Aussie housing 'severely unaffordable'

House prices in Australia are to remain unaffordable and out of the reach of many until 2020, new research shows.

A study by the University of Canberra and AMP found that median house prices jumped 147 per cent to $417,000 between 2001 and 2011.

At more than half-a million dollars, Sydney remains the most expensive place to buy a house with a median house price of $510,000, (around $550,000 US) while Hobart is the cheapest.

Ben Phillips from the University of Canberra is the lead author of the report says housing in Australia has become severely unaffordable and will remain so for at least the next 10 years.

He says house prices in Sydney only increased 83 per cent, citing that a lot of their price increases happened in the 1990s.

"It depends which region you're in but across the country we saw house price increases of 150 per cent. Somewhere like Perth there were actually increases that were more than tripling - 221 per cent," Phillips said.

The report found regional areas are also becoming unaffordable.

"It's now the case that these cities are actually just as unaffordable as somewhere like Sydney or Melbourne and the reason for this is because whilst their house prices are a little bit lower, their incomes are significantly lower than a city like Sydney," Phillips said.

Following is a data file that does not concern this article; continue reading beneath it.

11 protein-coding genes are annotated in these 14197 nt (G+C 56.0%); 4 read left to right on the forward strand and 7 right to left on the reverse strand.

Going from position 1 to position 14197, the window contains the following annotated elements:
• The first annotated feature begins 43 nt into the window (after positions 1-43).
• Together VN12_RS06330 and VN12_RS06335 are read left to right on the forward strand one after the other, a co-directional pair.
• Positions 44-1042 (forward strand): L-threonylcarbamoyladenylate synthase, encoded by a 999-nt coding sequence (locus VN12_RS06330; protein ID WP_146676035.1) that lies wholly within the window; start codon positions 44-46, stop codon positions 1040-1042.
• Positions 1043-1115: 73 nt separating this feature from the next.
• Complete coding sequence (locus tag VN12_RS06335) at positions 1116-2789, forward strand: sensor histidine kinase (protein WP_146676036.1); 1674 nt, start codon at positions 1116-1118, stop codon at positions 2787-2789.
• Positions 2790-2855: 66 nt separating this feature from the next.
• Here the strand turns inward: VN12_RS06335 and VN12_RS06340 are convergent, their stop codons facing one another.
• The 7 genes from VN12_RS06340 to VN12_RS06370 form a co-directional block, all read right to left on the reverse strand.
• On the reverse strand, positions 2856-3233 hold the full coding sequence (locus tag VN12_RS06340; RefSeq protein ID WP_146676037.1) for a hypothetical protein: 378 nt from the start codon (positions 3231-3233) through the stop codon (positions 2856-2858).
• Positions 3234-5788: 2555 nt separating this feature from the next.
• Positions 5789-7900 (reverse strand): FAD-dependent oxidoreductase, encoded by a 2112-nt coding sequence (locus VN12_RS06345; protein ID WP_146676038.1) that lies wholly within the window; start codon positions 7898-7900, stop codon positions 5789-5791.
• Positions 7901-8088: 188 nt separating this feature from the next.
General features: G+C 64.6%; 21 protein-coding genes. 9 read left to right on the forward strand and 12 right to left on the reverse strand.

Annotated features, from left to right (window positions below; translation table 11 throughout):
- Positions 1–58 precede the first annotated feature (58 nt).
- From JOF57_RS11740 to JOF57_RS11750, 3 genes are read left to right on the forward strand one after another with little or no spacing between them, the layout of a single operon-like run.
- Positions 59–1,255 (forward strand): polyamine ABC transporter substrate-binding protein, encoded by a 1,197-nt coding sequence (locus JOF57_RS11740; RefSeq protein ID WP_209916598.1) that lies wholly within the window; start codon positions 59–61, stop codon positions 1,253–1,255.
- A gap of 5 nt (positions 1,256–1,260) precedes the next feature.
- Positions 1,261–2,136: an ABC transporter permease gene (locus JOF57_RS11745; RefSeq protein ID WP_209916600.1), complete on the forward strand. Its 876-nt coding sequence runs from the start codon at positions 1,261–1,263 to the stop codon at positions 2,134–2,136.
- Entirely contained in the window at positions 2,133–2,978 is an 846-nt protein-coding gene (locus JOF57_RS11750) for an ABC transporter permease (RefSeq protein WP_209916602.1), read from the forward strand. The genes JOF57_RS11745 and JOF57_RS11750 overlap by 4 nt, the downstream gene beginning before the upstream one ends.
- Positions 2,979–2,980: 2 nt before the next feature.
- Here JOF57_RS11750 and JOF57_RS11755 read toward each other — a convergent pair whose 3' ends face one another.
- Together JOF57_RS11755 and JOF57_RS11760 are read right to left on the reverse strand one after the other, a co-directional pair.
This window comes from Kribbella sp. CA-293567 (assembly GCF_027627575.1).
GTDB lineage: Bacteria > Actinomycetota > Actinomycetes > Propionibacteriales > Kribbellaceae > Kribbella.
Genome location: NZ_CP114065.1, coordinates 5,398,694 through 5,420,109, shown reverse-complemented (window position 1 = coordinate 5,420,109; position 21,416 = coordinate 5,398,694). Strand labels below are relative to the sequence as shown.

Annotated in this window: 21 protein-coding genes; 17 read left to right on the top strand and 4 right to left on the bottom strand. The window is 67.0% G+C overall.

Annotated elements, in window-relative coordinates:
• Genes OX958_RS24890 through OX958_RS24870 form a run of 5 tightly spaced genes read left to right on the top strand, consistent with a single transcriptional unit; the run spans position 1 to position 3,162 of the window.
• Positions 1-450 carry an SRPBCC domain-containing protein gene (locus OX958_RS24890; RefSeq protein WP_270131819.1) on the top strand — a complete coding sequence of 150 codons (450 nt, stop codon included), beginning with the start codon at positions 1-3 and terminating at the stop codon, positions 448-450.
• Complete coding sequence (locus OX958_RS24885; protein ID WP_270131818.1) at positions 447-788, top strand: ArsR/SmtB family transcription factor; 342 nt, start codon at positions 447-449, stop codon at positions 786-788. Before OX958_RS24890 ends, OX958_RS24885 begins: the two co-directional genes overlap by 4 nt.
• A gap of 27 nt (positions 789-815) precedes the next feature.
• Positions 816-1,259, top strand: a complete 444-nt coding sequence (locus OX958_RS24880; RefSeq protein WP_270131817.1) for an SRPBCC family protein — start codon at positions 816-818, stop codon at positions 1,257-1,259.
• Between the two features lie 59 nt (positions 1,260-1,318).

Housing stress was now prevalent for people on a single income, particularly single parents, said Phillips.

Sydney is also the most housing "stressed" city, with 28% of households spending more than 30% of after-tax income on housing expenses, followed by Perth at 23%, Brisbane at 19%, Melbourne at 18%, Adelaide at 16%, ACT/NT at 17% and Hobart at 13%.

"I guess the distinction in this report though is we've sort of split it up into the housing haves and the housing have-nots, and the affordability report looks very much at those trying to get into the market as opposed to those who are already in the market," he said.